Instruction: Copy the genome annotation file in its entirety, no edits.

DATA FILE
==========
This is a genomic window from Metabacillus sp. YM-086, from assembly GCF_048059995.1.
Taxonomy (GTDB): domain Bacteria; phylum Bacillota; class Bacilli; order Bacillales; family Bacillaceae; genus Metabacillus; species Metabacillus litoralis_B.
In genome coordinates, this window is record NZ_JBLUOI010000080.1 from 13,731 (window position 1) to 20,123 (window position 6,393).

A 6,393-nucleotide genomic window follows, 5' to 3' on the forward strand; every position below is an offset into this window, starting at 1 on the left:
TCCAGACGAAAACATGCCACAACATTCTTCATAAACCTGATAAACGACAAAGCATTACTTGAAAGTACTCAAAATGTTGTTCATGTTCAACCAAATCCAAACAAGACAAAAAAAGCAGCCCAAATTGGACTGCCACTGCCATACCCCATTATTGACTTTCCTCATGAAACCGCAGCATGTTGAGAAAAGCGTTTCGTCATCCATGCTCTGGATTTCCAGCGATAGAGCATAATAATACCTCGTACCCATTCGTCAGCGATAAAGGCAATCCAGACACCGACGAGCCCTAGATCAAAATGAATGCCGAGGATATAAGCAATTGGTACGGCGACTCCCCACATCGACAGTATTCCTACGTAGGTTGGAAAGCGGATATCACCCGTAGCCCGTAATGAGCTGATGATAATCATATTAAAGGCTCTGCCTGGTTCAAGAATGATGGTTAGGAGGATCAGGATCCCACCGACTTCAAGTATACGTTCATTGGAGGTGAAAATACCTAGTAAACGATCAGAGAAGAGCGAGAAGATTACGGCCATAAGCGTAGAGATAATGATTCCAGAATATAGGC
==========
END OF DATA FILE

This is a genomic window from Metabacillus sp. YM-086, from assembly GCF_048059995.1.
Taxonomy (GTDB): domain Bacteria; phylum Bacillota; class Bacilli; order Bacillales; family Bacillaceae; genus Metabacillus; species Metabacillus litoralis_B.
In genome coordinates, this window is record NZ_JBLUOI010000080.1 from 13,731 (window position 1) to 20,123 (window position 6,393).

A 6,393-nucleotide genomic window follows, 5' to 3' on the forward strand; every position below is an offset into this window, starting at 1 on the left:
TCCAGACGAAAACATGCCACAACATTCTTCATAAACCTGATAAACGACAAAGCATTACTTGAAAGTACTCAAAATGTTGTTCATGTTCAACCAAATCCAAACAAGACAAAAAAAGCAGCCCAAATTGGACTGCCACTGCCATACCCCATTATTGACTTTCCTCATGAAACCGCAGCATGTTGAGAAAAGCGTTTCGTCATCCATGCTCTGGATTTCCAGCGATAGAGCATAATAATACCTCGTACCCATTCGTCAGCGATAAAGGCAATCCAGACACCGACGAGCCCTAGATCAAAATGAATGCCGAGGATATAAGCAATTGGTACGGCGACTCCCCACATCGACAGTATTCCTACGTAGGTTGGAAAGCGGATATCACCCGTAGCCCGTAATGAGCTGATGATAATCATATTAAAGGCTCTGCCTGGTTCAAGAATGATGGTTAGGAGGATCAGGATCCCACCGACTTCAAGTATACGTTCATTGGAGGTGAAAATACCTAGTAAACGATCAGAGAAGAGCGAGAAGATTACGGCCATAAGCGTAGAGATAATGATTCCAGAATATAGGC